We work at the interface of social and ecological systems, using a range of methodologies and interdisciplinary approaches to address key issues in current conservation.
Our underlying philosophy is that in order to make progress we need to consider the incentives, pressures and challenges faced by individual decision-makers, and to bring together multidisciplinary teams who are best placed to address these issues.
From black rhinos to blue whales … when we think of conservation, many of us think of it as the science of saving endangered species.
But that’s only a small part of a far bigger picture.
After all, species are only a small part of biodiversity, ecosystems and habitats - on land, and in our rivers and seas.
Watch our animation to find out more about our approach to conservation.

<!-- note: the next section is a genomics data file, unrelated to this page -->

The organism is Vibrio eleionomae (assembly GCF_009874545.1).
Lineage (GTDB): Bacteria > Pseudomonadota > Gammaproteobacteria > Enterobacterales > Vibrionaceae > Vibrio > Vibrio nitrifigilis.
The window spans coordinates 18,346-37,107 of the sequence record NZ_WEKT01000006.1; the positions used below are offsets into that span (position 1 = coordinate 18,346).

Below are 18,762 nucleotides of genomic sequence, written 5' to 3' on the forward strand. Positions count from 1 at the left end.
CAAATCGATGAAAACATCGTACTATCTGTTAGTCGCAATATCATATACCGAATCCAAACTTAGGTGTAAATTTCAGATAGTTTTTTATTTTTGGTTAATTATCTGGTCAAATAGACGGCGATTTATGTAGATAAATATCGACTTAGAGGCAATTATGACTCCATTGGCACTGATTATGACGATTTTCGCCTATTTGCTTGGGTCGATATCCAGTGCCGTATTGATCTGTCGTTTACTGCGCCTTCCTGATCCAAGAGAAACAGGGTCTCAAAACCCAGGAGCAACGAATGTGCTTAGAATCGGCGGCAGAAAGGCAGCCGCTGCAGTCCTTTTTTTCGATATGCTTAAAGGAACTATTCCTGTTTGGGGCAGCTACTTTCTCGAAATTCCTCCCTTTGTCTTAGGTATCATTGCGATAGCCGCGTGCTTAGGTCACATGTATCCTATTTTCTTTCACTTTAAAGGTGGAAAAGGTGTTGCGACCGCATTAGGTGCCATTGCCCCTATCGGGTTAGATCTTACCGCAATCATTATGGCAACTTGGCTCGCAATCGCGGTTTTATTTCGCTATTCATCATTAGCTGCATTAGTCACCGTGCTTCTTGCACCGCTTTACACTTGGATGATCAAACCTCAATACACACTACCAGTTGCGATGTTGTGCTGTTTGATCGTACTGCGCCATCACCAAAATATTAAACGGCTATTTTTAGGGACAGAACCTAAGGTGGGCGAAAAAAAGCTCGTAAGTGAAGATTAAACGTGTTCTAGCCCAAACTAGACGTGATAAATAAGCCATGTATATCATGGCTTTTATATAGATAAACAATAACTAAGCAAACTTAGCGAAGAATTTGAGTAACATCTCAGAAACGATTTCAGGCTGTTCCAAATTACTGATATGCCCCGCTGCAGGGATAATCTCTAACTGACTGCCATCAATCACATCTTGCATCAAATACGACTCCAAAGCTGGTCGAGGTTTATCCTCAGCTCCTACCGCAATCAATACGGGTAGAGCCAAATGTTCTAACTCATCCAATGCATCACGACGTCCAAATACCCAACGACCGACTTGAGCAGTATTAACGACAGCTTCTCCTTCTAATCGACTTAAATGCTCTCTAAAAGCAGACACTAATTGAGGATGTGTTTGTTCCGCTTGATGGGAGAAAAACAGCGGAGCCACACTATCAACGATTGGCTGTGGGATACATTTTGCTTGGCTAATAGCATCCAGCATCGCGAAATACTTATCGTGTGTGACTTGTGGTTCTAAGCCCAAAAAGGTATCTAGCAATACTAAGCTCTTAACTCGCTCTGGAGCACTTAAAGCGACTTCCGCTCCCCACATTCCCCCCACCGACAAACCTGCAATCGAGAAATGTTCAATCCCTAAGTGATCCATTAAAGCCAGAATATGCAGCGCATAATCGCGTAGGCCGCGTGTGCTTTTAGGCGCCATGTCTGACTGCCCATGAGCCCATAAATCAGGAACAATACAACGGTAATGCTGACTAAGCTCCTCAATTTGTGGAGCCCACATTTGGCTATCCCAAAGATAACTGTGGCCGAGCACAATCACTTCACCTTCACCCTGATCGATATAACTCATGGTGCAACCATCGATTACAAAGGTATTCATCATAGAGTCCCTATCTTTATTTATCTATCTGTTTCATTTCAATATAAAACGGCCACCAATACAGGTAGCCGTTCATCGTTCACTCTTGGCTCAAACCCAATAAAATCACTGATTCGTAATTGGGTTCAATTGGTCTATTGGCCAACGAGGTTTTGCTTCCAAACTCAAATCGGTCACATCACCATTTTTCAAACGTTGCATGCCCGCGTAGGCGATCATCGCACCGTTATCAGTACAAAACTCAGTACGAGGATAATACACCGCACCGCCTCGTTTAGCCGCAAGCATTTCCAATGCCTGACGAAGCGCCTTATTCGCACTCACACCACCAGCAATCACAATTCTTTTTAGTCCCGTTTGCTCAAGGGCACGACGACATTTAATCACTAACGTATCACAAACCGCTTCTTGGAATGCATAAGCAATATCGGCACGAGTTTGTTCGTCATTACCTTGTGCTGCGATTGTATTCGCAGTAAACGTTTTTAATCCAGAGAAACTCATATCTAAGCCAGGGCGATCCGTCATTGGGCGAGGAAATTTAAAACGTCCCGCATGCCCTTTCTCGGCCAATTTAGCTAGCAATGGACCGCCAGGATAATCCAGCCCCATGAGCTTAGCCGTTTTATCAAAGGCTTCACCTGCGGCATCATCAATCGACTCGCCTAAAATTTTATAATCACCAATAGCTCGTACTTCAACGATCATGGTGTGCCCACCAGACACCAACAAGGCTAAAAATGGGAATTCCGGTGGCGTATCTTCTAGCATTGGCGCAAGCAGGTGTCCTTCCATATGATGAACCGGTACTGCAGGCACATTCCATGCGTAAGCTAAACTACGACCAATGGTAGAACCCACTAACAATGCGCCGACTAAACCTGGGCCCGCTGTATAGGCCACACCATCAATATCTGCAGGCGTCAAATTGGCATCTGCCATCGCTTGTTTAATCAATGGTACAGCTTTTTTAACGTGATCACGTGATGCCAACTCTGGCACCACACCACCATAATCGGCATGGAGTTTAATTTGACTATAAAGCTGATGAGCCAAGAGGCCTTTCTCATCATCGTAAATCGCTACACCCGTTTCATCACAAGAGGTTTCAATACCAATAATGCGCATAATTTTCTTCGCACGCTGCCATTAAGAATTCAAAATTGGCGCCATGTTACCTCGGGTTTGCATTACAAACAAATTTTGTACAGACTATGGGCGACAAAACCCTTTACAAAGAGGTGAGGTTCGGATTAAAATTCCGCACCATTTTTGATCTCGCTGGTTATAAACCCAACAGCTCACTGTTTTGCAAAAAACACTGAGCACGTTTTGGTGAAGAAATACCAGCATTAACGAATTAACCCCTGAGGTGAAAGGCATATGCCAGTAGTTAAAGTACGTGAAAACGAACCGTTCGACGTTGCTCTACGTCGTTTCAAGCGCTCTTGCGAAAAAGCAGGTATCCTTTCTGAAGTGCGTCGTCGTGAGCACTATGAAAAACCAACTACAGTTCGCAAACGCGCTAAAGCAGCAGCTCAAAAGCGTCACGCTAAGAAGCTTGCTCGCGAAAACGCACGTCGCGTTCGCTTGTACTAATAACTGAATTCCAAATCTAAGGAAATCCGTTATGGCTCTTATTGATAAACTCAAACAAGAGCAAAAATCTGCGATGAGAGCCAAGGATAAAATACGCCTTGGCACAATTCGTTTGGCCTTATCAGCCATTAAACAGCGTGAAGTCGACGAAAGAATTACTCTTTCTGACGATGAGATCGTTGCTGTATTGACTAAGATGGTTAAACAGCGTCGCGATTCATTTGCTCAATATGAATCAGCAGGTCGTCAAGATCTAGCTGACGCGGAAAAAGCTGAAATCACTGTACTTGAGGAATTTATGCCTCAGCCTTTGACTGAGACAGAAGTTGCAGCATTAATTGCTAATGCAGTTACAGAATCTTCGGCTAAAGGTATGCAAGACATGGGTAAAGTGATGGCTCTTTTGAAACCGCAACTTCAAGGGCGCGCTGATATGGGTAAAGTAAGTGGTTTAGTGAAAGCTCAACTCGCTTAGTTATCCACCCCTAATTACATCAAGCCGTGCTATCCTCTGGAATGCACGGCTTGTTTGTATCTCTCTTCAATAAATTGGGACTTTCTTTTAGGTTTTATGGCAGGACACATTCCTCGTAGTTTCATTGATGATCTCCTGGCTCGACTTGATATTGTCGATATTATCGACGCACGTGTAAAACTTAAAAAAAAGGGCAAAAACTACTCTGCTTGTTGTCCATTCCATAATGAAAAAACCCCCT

Our research is focussed around better understanding and influencing human behaviour and its impact on nature, and can be categorised under four key themes:
Theme 1. Understanding resource user incentives. This theme addresses the drivers and motivations behind human behaviour towards the environment.
Theme 2. Accounting for social-ecological system dynamics. The final theme addresses the feedbacks between individual behaviour and the wider social and ecological system within which they are embedded.
Theme 3. Planning for effective and socially just conservation. Here we address how best to design, implement and evaluate interventions to alter human behaviour and hence slow the rate of biodiversity loss.
Theme 4. Enhancing capacity for change. Here we work directly with end-users and fellow conservationists to make a real-world impact from our research.